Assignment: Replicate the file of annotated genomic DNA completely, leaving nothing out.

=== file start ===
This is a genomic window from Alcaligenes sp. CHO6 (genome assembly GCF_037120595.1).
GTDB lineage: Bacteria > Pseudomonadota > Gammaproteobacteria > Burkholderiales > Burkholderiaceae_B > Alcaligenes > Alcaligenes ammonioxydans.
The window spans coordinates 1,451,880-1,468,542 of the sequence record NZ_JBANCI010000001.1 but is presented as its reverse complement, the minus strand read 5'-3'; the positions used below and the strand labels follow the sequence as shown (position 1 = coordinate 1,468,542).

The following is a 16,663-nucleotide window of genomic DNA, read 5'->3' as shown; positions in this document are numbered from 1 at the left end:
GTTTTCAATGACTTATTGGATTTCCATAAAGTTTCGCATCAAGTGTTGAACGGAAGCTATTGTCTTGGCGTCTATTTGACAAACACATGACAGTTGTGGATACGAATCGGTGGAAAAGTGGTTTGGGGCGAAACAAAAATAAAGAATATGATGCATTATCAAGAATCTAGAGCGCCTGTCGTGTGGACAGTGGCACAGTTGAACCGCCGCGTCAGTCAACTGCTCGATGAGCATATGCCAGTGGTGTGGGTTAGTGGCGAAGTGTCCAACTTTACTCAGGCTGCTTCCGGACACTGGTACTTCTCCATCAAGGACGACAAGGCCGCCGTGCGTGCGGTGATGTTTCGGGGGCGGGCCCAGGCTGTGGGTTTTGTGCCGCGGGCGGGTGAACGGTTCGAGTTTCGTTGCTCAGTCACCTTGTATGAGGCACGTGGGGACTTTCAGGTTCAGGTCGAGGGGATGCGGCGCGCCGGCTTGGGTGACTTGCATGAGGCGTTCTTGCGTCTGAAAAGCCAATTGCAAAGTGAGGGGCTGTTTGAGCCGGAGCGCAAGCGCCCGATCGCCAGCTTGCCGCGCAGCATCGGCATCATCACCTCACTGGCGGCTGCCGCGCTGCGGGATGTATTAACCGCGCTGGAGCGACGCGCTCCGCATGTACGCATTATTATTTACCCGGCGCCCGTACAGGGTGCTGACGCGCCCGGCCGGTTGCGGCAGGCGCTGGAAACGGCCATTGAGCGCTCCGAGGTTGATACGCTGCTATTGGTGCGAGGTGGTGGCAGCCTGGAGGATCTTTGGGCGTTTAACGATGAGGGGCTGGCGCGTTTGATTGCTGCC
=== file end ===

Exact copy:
This is a genomic window from Alcaligenes sp. CHO6 (genome assembly GCF_037120595.1).
GTDB lineage: Bacteria > Pseudomonadota > Gammaproteobacteria > Burkholderiales > Burkholderiaceae_B > Alcaligenes > Alcaligenes ammonioxydans.
The window spans coordinates 1,451,880-1,468,542 of the sequence record NZ_JBANCI010000001.1 but is presented as its reverse complement, the minus strand read 5'-3'; the positions used below and the strand labels follow the sequence as shown (position 1 = coordinate 1,468,542).

The following is a 16,663-nucleotide window of genomic DNA, read 5'->3' as shown; positions in this document are numbered from 1 at the left end:
GTTTTCAATGACTTATTGGATTTCCATAAAGTTTCGCATCAAGTGTTGAACGGAAGCTATTGTCTTGGCGTCTATTTGACAAACACATGACAGTTGTGGATACGAATCGGTGGAAAAGTGGTTTGGGGCGAAACAAAAATAAAGAATATGATGCATTATCAAGAATCTAGAGCGCCTGTCGTGTGGACAGTGGCACAGTTGAACCGCCGCGTCAGTCAACTGCTCGATGAGCATATGCCAGTGGTGTGGGTTAGTGGCGAAGTGTCCAACTTTACTCAGGCTGCTTCCGGACACTGGTACTTCTCCATCAAGGACGACAAGGCCGCCGTGCGTGCGGTGATGTTTCGGGGGCGGGCCCAGGCTGTGGGTTTTGTGCCGCGGGCGGGTGAACGGTTCGAGTTTCGTTGCTCAGTCACCTTGTATGAGGCACGTGGGGACTTTCAGGTTCAGGTCGAGGGGATGCGGCGCGCCGGCTTGGGTGACTTGCATGAGGCGTTCTTGCGTCTGAAAAGCCAATTGCAAAGTGAGGGGCTGTTTGAGCCGGAGCGCAAGCGCCCGATCGCCAGCTTGCCGCGCAGCATCGGCATCATCACCTCACTGGCGGCTGCCGCGCTGCGGGATGTATTAACCGCGCTGGAGCGACGCGCTCCGCATGTACGCATTATTATTTACCCGGCGCCCGTACAGGGTGCTGACGCGCCCGGCCGGTTGCGGCAGGCGCTGGAAACGGCCATTGAGCGCTCCGAGGTTGATACGCTGCTATTGGTGCGAGGTGGTGGCAGCCTGGAGGATCTTTGGGCGTTTAACGATGAGGGGCTGGCGCGTTTGATTGCTGCC